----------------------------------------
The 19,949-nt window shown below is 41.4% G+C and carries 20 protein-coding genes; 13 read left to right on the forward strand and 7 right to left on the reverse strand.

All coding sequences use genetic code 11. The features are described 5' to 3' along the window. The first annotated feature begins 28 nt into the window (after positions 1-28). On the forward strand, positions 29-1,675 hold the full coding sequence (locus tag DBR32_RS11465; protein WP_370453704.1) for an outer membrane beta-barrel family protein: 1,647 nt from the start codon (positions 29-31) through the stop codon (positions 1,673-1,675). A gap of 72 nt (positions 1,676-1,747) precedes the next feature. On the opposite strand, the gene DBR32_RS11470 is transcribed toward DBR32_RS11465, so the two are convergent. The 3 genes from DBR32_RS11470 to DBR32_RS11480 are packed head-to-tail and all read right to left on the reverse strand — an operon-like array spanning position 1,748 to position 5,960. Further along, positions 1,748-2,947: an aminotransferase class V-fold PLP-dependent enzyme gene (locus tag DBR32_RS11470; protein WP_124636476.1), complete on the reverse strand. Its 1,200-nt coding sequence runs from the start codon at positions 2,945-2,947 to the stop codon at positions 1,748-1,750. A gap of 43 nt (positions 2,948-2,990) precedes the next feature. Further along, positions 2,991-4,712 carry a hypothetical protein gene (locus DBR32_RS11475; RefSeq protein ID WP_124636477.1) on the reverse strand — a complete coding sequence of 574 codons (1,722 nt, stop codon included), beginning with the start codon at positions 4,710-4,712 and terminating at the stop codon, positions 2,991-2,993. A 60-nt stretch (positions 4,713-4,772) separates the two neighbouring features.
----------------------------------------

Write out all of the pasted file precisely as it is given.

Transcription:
The 19,949-nt window shown below is 41.4% G+C and carries 20 protein-coding genes; 13 read left to right on the forward strand and 7 right to left on the reverse strand.

All coding sequences use genetic code 11. The features are described 5' to 3' along the window. The first annotated feature begins 28 nt into the window (after positions 1-28). On the forward strand, positions 29-1,675 hold the full coding sequence (locus tag DBR32_RS11465; protein WP_370453704.1) for an outer membrane beta-barrel family protein: 1,647 nt from the start codon (positions 29-31) through the stop codon (positions 1,673-1,675). A gap of 72 nt (positions 1,676-1,747) precedes the next feature. On the opposite strand, the gene DBR32_RS11470 is transcribed toward DBR32_RS11465, so the two are convergent. The 3 genes from DBR32_RS11470 to DBR32_RS11480 are packed head-to-tail and all read right to left on the reverse strand — an operon-like array spanning position 1,748 to position 5,960. Further along, positions 1,748-2,947: an aminotransferase class V-fold PLP-dependent enzyme gene (locus tag DBR32_RS11470; protein WP_124636476.1), complete on the reverse strand. Its 1,200-nt coding sequence runs from the start codon at positions 2,945-2,947 to the stop codon at positions 1,748-1,750. A gap of 43 nt (positions 2,948-2,990) precedes the next feature. Further along, positions 2,991-4,712 carry a hypothetical protein gene (locus DBR32_RS11475; RefSeq protein ID WP_124636477.1) on the reverse strand — a complete coding sequence of 574 codons (1,722 nt, stop codon included), beginning with the start codon at positions 4,710-4,712 and terminating at the stop codon, positions 2,991-2,993. A 60-nt stretch (positions 4,713-4,772) separates the two neighbouring features.